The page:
Southern sea otters (Enhydra lutris nereis) are on the federal threatened species list and their population is struggling to recover. These furry predators remain an icon of the California coast, so when word spreads about a record year for sea otter deaths, it quickly captures the public’s attention.
This past weekend, USGS Western Ecological Research Center (WERC) researchers prepared a preliminary summary of sea otter deaths (called “strandings”) observed in 2010 and shared it with research colleagues and local stakeholders (data PDF available here). A record number of strandings was observed in 2010, with 304 recovered otter carcasses.
But much of this data is preliminary.
“USGS and its partners are currently analyzing the 2010 stranding data in the context of 25 years of sea otter observations in California,” says Tim Tinker, the lead scientist for sea otter research at WERC. Those findings are expected to be submitted for review and publication later this year.
USGS scientists normally prefer to carefully assess and compare new data before educating the public about the overall results and implications. However, the 2010 preliminary data do offer some hints about stranding trends:
- 304 strandings represent about 11% of the current population estimate, an increase from the 8-10% reported in the recent decade.
- 32% of recovered carcasses were of adult and subadult females -- potential mothers -- an increase from pre-2008 figures of 27%.
- Carcass necropsies revealed diseases from a number of chemical and biological factors, including toxins from inland lakes.
- 22% of recovered carcasses showed signs of fatal shark attack, up from pre-2000 figures of 10%. There is evidence that shark attacks were an important factor in otter deaths in 2010.
|Based in Santa Cruz, California, Tim Tinker succeeded Jim Estes as the USGS sea otter projects leader. Image credit: Brian Hatfield/USGS.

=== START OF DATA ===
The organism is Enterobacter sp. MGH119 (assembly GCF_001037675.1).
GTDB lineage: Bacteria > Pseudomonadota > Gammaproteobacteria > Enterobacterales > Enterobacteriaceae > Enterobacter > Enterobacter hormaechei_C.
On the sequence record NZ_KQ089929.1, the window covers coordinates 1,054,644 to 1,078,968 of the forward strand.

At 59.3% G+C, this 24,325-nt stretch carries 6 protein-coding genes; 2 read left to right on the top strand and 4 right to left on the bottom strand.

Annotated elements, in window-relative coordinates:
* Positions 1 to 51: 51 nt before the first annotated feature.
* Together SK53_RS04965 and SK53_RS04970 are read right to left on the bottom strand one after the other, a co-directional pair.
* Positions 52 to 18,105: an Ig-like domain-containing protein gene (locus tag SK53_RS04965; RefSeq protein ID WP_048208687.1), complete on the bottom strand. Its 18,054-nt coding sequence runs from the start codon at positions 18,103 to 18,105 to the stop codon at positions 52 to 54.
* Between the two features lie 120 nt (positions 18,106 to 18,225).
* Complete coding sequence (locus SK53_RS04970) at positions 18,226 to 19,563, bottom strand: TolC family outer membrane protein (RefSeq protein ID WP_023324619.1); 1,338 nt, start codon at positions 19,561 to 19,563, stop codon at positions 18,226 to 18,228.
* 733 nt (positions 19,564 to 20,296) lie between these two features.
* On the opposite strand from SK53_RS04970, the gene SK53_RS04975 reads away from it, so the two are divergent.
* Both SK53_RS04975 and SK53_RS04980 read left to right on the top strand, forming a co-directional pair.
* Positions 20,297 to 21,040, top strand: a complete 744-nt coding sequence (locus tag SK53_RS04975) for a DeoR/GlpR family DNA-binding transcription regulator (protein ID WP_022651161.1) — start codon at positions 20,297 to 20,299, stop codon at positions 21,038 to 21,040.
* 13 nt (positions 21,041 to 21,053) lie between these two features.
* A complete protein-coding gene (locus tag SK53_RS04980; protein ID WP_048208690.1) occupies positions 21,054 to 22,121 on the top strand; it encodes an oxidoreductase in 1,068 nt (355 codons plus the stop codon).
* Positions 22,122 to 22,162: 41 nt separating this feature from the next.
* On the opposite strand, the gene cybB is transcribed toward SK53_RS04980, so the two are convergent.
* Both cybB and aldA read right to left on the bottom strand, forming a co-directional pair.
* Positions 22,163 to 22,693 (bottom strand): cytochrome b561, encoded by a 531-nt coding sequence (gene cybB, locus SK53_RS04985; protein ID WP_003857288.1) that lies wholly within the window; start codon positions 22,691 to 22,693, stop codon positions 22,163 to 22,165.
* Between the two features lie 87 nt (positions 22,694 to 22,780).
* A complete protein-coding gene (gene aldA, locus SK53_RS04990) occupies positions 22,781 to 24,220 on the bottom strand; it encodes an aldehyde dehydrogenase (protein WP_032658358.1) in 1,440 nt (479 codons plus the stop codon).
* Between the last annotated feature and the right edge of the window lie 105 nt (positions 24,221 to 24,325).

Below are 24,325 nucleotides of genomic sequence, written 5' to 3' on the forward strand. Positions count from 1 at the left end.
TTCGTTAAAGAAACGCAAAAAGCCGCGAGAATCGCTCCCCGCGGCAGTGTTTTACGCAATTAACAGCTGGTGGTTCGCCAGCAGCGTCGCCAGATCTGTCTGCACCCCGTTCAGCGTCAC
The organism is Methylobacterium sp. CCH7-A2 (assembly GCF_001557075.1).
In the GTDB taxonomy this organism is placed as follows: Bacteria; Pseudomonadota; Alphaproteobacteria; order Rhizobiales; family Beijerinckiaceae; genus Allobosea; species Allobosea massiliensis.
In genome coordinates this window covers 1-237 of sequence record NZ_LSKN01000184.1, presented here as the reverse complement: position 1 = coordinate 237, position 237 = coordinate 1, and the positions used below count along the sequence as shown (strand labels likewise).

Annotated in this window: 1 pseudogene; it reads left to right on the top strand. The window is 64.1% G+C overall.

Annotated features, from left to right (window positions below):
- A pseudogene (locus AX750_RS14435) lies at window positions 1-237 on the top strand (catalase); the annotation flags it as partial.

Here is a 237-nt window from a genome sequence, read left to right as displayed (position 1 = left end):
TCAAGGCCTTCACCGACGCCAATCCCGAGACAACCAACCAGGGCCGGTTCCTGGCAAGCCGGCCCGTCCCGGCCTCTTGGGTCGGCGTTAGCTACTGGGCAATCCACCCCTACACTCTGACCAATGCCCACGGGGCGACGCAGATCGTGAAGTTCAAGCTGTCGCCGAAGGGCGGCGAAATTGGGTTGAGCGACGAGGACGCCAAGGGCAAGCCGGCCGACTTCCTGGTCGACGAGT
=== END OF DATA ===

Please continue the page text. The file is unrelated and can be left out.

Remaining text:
“Our past research indicates that only about half of sea otters that die in the wild are ever recovered, so a single year’s numbers can’t be considered an accurate or unbiased indicator of population mortality,” says Tinker. “Nonetheless, the number of dead sea otters observed -- relative to population estimates -- has been elevated in recent years, so we’re trying to discover why.”
The Southern Sea Otter Stranding Network was implemented by the California Department of Fish and Game (CDFG) in 1968 and is currently overseen by USGS with support from CDFG. The purpose of this network is to verify all reports of stranded sea otters in California, and recover the carcasses whenever possible.
This network is comprised primarily of USGS-WERC; CDFG Marine Wildlife Veterinary Care and Research Center (which also conducts the necropsies); Monterey Bay Aquarium’s Sea Otter Research and Conservation program (SORAC); California Academy of Sciences; The Marine Mammal Center (TMMC) and the Santa Barbara Museum of Natural History.
There are also other official projects on the Southern sea otter population.
As part of the federal Southern sea otter recovery and management plan, USGS will once again conduct its annual sea otter population survey along the California coast in spring 2011, now in its 29th year and with results typically announced in early summer.
An ongoing USGS-led study of radio-tagged sea otters in Monterey and Big Sur is comparing the health, behavior, diet, and survival rates of sea otters at these locations, to investigate the impacts of human stressors on sea otter populations.
Also, USGS scientists in California, Washington and Alaska are collaborating with state, federal and Canadian colleagues to study sea otters throughout the Pacific Coast of North America. By comparing the coastal environments and sea otter health of these different locations, USGS hopes to discern the health of our nearshore ecosystems and any potential implications for our natural and economic resources.
-- Ben Young Landis
For more WERC sea otter research information, visit http://www.werc.usgs.gov/seaottercount.
Top: California's sea otter population estimates have dipped for two straight years, according to the annual USGS survey. Image credit: Tania Larson/USGS.